Marble Slab tickles students' tastebuds

Success of homemade ice cream prompts second London location

Tuesday, April 7th, 2009

Marble Slab Creamery products

Jonas Hrebeniuk

YOU CAN STOP DROOLING NOW. Marble Slab Creamery opened up its second London location this summer. If this picture isn't enough to make you want to visit the ice cream shoppe, you must be lactose intolerant.

Are you in the mood for some ice cream this winter? How about a few scoops of Banana Rum with cashews and raisins, or maybe Pumpkin mixed with cookie dough and marshmallow in a white chocolate waffle cone?

It shouldn’t sound too out of the ordinary if you’ve had a chance to indulge in the limitless combinations of flavours and toppings available at Marble Slab Creamery.

“We see bizarre ‘mixins’ all the time,” says Rick Bruijns, owner of the franchise’s Richmond Row and Masonville locations. “I once had a customer add 18 variations of nuts and candy into three different flavours of ice cream. Another ordered black walnut ice cream, which is an acquired taste, with marshmallows, smarties and sprinkles.”

Tubs of freshly made ice cream, hand-dipped waffle cones, made-from-scratch treats, and a tantalizing array of toppings have recently made London’s newest ice cream parlour the sweetest ticket in town.

“You truly have to come in and experience it to really understand,” Bruijns says. “What keeps our customers coming back time and time again is the quality taste of our ice cream made daily at each location.”

On any given day, you can find ice cream enthusiasts like Amy Sanders lining up for a little piece of heaven.

“When I come here it’s like the first time all over again because I always try something new,” she says. “You can fulfill pretty much any craving you have and get a completely personalized treat.”

Others like Meaghan Gonser enjoy Marble Slab for its old fashioned appeal.

“I like how all the ‘mixins’ are displayed in jars on the counter so you can see exactly what they have. It’s also a good place to meet up with friends because you can sit and chat as you enjoy your ice cream.”

Although the demand for one-of-a-kind desserts at the downtown location was high enough for Bruijns to open a second location in the north end, there wasn’t always such a crowd.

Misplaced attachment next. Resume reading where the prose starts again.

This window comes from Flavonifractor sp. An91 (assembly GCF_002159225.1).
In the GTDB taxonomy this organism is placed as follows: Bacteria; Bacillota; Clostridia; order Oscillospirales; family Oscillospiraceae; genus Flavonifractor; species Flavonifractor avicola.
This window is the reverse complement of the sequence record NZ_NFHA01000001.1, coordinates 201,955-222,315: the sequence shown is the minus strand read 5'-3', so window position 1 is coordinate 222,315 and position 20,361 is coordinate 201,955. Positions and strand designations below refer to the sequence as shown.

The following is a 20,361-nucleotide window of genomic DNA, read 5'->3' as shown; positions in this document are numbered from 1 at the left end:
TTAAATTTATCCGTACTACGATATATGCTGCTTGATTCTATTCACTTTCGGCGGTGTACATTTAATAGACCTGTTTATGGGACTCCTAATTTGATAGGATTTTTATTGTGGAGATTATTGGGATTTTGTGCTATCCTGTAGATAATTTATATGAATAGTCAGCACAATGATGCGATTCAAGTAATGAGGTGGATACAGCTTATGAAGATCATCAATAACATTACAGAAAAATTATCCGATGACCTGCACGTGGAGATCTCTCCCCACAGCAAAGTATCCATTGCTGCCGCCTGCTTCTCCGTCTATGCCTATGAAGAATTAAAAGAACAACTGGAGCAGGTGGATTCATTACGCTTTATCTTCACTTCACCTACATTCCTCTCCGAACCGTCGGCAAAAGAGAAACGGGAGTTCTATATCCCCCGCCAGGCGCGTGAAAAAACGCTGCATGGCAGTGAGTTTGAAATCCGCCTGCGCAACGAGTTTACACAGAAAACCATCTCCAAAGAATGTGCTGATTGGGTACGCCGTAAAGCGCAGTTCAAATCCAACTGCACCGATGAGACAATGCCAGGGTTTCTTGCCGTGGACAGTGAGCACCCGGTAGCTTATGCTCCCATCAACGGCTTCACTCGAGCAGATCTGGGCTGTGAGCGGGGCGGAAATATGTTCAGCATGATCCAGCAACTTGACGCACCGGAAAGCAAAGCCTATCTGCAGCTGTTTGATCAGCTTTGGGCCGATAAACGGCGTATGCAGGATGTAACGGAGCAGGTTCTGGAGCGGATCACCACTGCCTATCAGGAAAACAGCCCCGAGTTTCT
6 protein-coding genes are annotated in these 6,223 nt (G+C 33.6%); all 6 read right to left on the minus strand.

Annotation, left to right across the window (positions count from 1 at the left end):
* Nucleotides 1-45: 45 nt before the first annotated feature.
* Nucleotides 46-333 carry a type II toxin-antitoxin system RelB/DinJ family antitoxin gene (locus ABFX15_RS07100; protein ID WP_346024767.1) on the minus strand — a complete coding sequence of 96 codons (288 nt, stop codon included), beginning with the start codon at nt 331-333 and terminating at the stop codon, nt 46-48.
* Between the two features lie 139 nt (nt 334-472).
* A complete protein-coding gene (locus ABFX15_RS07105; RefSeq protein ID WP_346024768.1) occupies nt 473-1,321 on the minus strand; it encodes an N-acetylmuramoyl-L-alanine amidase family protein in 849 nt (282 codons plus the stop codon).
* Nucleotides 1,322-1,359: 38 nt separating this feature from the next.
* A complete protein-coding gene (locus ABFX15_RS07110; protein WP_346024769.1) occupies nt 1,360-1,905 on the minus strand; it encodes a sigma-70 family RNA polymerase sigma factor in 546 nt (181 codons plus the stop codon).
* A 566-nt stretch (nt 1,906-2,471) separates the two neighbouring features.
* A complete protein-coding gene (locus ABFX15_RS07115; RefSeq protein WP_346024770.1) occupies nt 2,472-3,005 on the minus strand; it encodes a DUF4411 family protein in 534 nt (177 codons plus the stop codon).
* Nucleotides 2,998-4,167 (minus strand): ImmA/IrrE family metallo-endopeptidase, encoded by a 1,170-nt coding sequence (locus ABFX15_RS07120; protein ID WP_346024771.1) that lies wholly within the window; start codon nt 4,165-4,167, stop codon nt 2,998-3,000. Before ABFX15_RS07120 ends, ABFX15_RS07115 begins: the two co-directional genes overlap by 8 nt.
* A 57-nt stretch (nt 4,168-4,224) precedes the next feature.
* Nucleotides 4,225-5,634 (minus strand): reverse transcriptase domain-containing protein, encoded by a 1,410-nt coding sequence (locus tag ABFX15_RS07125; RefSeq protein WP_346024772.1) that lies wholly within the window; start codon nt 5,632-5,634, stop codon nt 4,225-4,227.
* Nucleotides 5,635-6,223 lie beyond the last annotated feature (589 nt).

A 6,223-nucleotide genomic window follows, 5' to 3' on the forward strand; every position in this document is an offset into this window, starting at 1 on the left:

“When we first opened there was a lot of confusion as to what Marble Slab Creamery was all about,” he explains. “Being an American franchise, it was not a familiar brand to most so we needed to gain momentum and spark interest.”

Through a series of promotional advertisements and door-to-door coupons delivered throughout London, the excitement grew.

“Our most important and ultimately successful advertising was done through word of mouth as first time customers told their friends. The most rapid growth came when Western and Fanshawe students returned for the school year,” Bruijn says. “They caught wind of the hype in town and kept coming back even as the winter months progressed.”

In just over a year, Bruijns became the franchise owner of the first two Marble Slab Creamery locations in Ontario.

“Before we opened there were only locations out in Alberta, but everything fell into place and we were able to open the first in London,” he says.

Bruijns, who was involved in business management prior to scooping ice cream, had been researching franchise opportunities when he came across the premium ice cream parlour.

“My wife and I were in Cincinnati when we had our first Marble Slab experience and we immediately fell in love with the ice cream. So we got home and decided to inquire about franchise opportunities.”

Now Bruijns is the proud owner of two of the Houston, Texas ice cream chain’s 23 locations across Canada in British Columbia, Alberta, and Ontario, with more opening soon.

Having the chance to sample endless possibilities of flavours and combinations on a daily basis makes it hard for one to decide on a favourite, but Bruijns has his heart set firm.

“I love double dark chocolate with cheesecake, dark cherries, Skor and almonds,” he says. “All my staff knows it, and I always get it in a waffle bowl.”

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